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  • The most basic function of bodily fat is self-storage of food reserves.

  • In prehistoric times, natural selection favored genotypes that could endure harsh conditions by stocking the most fat.

  • With chronic malnutrition being the norm for most of human history, genetics evolved to favor fat storage.

  • So when did body fat become problematic?

  • The negative impacts of being overweight were not even noted in medical literature until as late as the 18th century.

  • Then, technological advances coupled with public health measures resulted in the betterment of the quantity, quality, and variety of food.

  • Sustained abundance of good food enabled a healthier population to boom economically.

  • Output increased, and with it, leisure time and waistlines.

  • By the mid 19th century, being excessively overweight, or obese, was recognized as a cause of ill health, and another century later, declared deadly.

  • What is the distinction between being overweight and being obese?

  • A calculation called the BMI breaks it down for us.

  • For example, if someone weighs 65 kilgorams and is 1.5 meters tall, they have a BMI of about 29.

  • Obesity is a condition of excess body fat that occurs when a person's BMI is above 30, just over the overweight range of 25 to 29.9.

  • While BMI can be a helpful estimate of healthy weight, actual body fat percentage can only really be determined by also considering information like waist circumference and muscle mass.

  • Athletes, for instance, have a naturally higher BMI.

  • So how does a person become obese?

  • At its most basic, obesity is caused by energy imbalance.

  • If the energy input from calories is greater than the energy output from physical activity, the body stores the extra calories as fat.

  • In most cases, this imbalance comes from a combination of circumstances and choices.

  • Adults should be getting at least 2.5 hours of exercise each week, and children a whole hour per day.

  • But globally, one in four adults and eight out of ten adolescents aren't active enough.

  • Calorie-dense processed foods and growing portion sizes coupled with pervasive marketing lead to passive overeating.

  • And scarce resources, and a lack of access to healthy, affordable foods creates an even greater risk in disadvantaged communities.

  • Yet, our genetic makeup also plays a part.

  • Studies on families and on separated twins have shown a clear causal hereditary relationship to weight gain.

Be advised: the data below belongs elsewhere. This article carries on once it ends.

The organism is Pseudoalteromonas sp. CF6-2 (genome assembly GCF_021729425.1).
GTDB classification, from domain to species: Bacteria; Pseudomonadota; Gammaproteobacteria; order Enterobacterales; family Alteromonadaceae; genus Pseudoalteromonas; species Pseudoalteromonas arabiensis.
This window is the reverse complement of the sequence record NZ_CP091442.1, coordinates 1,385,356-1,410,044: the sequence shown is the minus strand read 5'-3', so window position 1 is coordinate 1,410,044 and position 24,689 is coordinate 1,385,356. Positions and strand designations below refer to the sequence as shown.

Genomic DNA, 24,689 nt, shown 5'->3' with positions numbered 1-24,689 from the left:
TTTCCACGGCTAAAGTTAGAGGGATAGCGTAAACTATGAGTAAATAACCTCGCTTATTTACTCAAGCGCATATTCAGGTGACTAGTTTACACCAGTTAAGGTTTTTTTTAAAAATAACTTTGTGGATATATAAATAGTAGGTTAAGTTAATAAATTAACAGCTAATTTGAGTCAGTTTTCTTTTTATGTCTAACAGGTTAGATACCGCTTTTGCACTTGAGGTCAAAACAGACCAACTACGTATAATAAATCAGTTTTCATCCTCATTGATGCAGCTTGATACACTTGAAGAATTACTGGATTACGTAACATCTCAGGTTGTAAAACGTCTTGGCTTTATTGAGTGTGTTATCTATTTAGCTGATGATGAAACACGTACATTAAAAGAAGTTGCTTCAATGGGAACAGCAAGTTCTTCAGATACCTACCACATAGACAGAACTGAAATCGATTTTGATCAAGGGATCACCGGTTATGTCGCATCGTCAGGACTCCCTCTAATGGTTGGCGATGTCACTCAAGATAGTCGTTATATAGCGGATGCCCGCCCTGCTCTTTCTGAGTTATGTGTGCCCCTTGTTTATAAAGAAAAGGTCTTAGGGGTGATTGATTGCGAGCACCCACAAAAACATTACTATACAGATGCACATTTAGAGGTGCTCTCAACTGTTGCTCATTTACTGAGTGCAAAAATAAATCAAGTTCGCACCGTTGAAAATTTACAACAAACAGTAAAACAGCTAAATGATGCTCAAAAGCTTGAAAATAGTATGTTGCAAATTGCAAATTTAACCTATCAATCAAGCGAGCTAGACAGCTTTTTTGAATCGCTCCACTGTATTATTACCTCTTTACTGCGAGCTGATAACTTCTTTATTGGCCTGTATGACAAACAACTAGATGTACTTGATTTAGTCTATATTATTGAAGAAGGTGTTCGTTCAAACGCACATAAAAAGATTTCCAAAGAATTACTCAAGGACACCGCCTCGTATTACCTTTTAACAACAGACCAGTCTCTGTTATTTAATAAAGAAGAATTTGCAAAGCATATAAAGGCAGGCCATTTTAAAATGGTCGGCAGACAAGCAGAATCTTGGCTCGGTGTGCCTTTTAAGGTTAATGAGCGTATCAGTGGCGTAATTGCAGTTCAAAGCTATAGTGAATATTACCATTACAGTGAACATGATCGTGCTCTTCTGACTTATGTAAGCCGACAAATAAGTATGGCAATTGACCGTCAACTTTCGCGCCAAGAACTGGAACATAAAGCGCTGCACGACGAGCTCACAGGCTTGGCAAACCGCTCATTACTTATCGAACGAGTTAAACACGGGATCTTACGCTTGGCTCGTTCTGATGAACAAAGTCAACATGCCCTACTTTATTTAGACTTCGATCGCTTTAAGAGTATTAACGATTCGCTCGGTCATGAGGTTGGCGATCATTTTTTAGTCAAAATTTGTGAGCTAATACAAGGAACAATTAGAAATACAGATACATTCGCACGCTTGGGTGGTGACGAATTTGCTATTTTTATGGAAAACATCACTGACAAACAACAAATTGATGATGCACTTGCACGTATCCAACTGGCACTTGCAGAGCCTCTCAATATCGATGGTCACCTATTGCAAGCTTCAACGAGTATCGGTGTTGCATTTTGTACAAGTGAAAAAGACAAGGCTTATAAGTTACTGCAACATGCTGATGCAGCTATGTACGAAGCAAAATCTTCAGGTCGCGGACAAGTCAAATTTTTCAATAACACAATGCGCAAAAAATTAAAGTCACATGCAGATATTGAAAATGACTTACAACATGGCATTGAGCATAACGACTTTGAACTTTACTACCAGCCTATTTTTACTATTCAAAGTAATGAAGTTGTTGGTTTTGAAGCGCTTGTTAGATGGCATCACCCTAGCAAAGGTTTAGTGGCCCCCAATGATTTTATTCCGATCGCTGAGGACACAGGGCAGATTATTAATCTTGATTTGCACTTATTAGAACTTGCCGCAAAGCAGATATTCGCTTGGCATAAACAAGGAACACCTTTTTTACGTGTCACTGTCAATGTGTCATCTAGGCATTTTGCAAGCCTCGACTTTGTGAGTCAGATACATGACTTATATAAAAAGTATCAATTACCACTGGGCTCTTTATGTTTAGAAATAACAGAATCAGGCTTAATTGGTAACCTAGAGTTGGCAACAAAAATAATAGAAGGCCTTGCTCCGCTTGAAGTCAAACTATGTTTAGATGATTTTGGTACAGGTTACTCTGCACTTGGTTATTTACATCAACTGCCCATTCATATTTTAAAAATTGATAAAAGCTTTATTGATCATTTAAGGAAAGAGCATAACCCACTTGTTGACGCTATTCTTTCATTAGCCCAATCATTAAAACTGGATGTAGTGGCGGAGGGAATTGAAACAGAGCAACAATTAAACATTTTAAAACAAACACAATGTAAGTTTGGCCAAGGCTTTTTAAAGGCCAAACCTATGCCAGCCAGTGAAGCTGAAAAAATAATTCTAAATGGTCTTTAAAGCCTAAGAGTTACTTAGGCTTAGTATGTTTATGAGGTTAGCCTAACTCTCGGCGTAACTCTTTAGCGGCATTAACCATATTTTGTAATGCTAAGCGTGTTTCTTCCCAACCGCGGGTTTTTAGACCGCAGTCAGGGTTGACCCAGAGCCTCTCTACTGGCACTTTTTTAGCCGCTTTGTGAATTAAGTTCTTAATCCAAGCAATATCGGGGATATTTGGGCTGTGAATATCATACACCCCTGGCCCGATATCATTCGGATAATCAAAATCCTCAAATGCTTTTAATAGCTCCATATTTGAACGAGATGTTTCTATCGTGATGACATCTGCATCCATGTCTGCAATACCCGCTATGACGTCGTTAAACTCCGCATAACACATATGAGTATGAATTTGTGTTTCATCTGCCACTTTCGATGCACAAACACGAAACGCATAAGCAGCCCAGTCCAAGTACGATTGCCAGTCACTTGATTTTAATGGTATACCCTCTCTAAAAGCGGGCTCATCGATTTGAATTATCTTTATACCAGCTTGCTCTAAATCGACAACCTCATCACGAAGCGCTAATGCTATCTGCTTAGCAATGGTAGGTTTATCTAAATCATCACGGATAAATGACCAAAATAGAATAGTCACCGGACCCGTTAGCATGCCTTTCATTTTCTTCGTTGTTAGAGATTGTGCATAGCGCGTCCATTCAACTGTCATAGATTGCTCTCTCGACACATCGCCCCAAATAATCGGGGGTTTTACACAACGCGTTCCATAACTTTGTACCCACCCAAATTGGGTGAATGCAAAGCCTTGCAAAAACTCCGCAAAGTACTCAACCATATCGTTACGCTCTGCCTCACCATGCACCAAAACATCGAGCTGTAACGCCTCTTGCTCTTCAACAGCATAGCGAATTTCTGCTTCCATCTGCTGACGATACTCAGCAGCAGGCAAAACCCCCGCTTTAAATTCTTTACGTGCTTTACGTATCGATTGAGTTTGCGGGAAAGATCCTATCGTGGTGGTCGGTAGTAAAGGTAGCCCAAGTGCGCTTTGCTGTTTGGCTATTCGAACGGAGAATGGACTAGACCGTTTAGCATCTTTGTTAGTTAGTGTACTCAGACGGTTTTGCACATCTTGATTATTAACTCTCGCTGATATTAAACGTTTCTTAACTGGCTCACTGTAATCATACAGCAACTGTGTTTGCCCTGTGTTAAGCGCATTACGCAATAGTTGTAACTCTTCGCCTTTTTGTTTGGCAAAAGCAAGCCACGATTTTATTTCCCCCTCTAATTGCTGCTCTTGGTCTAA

• Recent studies have also found a link between obesity and variations in the bacteria species that live in our digestive systems.

  • No matter the cause, obesity is an escalating global epidemic.

  • It substantially raises the probability of diseases, like diabetes, heart disease, stroke, high blood pressure, and cancer.

  • It affects virtually all ages, genders, and socioeconomic groups in both developed and developing countries.

  • With a 60% rise in child obesity globally over just two decades, the problem is too significant to ignore.

  • Once a person is obese, the climb to recovery becomes progressively steeper.

  • Hormonal and metabolic changes reduce the body's response to overeating.

  • After losing weight, a formerly overweight person burns less calories doing the same exercises as a person who is naturally the same weight, making it much more difficult to shed the excess fat.

  • And as people gain weight, damaged to signaling pathways makes it increasingly difficult for the brain to measure food intake and fat storage.

  • There is, however, some evidence that well-monitored, long-term changes in behavior can lead to improvements in obesity-related health issues.

  • And weight loss from sustained lifestyle changes, or invasive treatments like bariatric surgery, can improve insulin resistance and decrease inflammation.

  • What was once an advantage for survival is now working against us.

  • As the world's population continues to slow down and get bigger, moving and consciously eating our way towards a healthier weight is essential to our overall well-being.

  • And with the epidemic affecting every country in the world for different socioeconomic reasons, obesity cannot be seen as an isolated issue.

  • More global measures for prevention are essential to manage the weight of the world.

The most basic function of bodily fat is self-storage of food reserves.

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